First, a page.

How do Michael and Paula reconcile with the people who paid full price for their work? Will offering prints at such a low price bring the value of all their prints down? And what happens when someone tries to sell the 'cheap' print in the future—will there be a note in the bill of sale stating the buyer originally paid only 1/10th the value? I hope they do well in their sale, but these are all questions that need to be addressed.
That's maybe a more complicated set of questions than you might think, Gary, but I'll do my best.
First of all, none of these four pictures have ever been sold before, for any price, higher or lower than what we're offering them for. They won't ever be sold again (by the artists, I mean) after this five-day event. So to begin with, there's no chance that a previous buyer paid more than our price for one of these pictures, and no chance that someone will be sold one of these pictures for a higher price in the future. Furthermore, this sale doesn't affect the asking prices of their other prints. And finally, none of Michael and Paula's other prints are available for the same prices as these.
That's the story for the primary market, i.e., the artists themselves selling their own work for the first time. As for the secondary (resale) market, well, I happen to have no idea what the secondary markets think of Michael's or Paula's prints—whether they frequently come up for sale or not, and, if they do, whether they go for higher or lower prices than they were originally sold for, or than they would sell for if they were purchased from the photographers now. I would guess that it's impossible to generalize, because value depends on the individual picture, how many prints of that picture are available, how often one comes up for sale, how many people want it, and how much those people are willing and able to pay.
If there is any activity in a secondary market, however, generally the "provenance" of a high-volume sale like this one will be known to dealers, and the resale prices will adjust accordingly. ...Or not, if the market decides not. But no, there won't be any notation on these prints that they came from the TOP sale.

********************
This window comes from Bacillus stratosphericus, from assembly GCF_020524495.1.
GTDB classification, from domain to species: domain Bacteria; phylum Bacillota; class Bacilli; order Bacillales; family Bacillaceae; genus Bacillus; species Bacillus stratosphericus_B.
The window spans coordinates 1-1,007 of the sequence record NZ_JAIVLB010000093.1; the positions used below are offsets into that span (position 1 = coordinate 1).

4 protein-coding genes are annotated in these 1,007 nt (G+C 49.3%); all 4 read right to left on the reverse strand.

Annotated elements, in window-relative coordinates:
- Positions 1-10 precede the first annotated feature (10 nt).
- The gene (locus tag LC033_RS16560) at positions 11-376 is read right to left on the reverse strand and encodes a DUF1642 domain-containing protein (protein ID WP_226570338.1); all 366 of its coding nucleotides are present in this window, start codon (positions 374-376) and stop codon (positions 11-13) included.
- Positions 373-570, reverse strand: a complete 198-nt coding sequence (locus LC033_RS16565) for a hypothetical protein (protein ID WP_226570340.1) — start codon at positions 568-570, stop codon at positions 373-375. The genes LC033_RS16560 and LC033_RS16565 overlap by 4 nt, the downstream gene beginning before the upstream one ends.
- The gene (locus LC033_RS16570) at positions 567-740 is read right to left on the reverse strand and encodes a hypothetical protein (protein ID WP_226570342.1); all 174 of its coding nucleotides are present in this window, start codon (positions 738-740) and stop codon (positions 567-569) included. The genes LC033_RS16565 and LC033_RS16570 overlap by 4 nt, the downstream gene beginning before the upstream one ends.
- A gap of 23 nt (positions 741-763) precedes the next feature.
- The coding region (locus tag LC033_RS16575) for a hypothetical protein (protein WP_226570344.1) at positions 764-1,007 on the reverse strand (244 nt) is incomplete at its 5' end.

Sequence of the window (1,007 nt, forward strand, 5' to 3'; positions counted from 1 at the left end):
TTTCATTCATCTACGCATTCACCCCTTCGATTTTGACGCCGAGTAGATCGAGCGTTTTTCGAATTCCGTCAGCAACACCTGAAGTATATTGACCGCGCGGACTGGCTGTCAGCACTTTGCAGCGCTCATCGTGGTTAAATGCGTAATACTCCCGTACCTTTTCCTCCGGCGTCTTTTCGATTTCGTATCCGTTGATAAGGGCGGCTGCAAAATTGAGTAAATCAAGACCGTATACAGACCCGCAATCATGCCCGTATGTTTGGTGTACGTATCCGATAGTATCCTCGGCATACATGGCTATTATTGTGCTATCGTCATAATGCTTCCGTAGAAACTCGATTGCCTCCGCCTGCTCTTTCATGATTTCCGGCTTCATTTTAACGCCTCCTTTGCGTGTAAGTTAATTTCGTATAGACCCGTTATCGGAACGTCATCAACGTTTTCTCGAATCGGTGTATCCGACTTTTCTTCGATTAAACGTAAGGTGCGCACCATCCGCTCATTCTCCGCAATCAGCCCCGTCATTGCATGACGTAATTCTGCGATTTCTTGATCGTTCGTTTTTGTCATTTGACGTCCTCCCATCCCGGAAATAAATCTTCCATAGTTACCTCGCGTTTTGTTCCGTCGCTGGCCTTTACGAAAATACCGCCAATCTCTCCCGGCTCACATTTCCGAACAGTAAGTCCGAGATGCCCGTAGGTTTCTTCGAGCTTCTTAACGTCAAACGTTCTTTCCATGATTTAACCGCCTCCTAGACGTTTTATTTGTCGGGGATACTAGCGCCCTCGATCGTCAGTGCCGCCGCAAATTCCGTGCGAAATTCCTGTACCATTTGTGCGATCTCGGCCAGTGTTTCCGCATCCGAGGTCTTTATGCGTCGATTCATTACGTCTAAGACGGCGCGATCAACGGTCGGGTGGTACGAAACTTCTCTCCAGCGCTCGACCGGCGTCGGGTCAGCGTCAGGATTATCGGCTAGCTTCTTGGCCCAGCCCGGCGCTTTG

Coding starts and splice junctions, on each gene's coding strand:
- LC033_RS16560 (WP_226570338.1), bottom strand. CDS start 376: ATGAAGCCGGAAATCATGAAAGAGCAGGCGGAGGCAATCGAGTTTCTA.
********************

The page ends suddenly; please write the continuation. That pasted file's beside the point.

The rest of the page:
Now consider that Michael and Paula have a body of work over their lifetimes that extends to some 5,000 negatives they've made prints of. Many pictures have sold multiple times, and many have never sold once. Michael tells me that their standard practice is to make five prints of any image they like, keeping one for themselves. If the other four sell, then they print five more, and the price goes up a bit. They also raise their prices as pictures get older, mainly because they don't want to spend a lot of time printing old work. Recently, they made the decision to stop printing their old work at all—that is, no more batches of five more when the previous batch runs out. They want to put all their energies into making new work. In the case of their better-known, more popular pictures that have been printed multiple times, the prices of the last few available, if there are any, will go up considerably, some as high as $10,000.
What this means is that none of their prints are editioned—or, if you will, the "edition" limit is set when the image is retired. But as David Vestal is fond of pointing out, most photographers make fewer prints of almost all of their pictures than typical limited editions are limited to! Many of Michael and Paula's pictures—I don't know how many exactly, of course—might have sold one, two, or three times, making them more rare than most limited editions.